Ohio GOP pushes through heavily Republican redistricted map
Amid requests for corruption investigations and allegations of Republican fraud, Ohio Democrats decided to cave to the GOP earlier than expected in a vote Wednesday night, accepting a heavily Republican congressional reapportionment map, in part to avoid an expensive two-date primary in March. The second primary would have cost taxpayers $15 million, one of the main reasons Democrats offered for giving up the fight.
But that $15 million may have also cost the state its swing-state soul.
Of the 16 districts created, 12 are Republican and only four Democratic. In the last few days, revelations about the redistricting process, including taxpayer-funded hotel strategy rooms and pony-show public hearings caused an outcry against the process, seemingly lending momentum to the Democrats, who had already mounted a petition to place the first reapportionment bill, House Bill 319, before a public vote through referendum next year.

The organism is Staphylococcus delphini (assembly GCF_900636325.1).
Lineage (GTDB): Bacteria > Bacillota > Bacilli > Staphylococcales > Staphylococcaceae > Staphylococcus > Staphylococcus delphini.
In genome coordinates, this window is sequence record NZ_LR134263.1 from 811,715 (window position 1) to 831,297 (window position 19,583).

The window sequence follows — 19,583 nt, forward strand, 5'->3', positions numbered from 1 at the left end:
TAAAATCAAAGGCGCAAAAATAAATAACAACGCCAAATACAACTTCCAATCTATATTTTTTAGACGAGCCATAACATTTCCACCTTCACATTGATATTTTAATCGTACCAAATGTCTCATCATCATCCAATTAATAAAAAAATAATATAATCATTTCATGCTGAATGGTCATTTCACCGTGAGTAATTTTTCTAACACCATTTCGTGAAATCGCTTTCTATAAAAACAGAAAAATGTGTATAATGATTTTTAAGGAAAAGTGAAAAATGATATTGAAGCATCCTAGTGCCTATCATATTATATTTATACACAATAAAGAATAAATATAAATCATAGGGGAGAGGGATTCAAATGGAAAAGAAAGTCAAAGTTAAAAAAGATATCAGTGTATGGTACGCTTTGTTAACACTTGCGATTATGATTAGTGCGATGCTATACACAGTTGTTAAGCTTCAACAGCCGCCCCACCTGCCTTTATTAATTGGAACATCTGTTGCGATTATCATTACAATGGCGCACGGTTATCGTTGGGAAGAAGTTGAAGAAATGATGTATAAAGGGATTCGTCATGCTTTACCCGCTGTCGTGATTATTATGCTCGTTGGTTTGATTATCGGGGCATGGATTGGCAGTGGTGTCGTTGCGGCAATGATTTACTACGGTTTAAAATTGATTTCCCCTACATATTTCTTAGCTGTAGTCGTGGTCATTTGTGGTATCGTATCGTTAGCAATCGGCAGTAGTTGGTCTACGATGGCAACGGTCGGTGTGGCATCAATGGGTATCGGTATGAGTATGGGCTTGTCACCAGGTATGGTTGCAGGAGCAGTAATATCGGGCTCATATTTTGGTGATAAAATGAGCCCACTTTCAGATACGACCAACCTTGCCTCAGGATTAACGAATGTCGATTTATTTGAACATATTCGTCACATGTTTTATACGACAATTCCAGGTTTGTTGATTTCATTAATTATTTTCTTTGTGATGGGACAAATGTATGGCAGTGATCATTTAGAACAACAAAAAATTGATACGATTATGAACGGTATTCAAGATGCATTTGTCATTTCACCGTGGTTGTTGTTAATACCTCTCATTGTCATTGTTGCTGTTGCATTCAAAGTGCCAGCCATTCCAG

Redistricting watchdog group Ohio Campaign for Accountable Redistricting brought these revelations to the public’s attention via a report detailing alleged misconduct of senior Republicans, prompting one Democratic lawmaker, Rep. Dennis E. Murray (Sandusky), to request an investigation into the process by the state’s legislative and inspector generals.
Despite the corruption allegations, a vote on the redistricting bill was not postponed, and Ohio will be able to seat Congress in 2012.
The state’s primary is scheduled for March 2012.
Photo of the Ohio state House (Flirkr/OZinOH)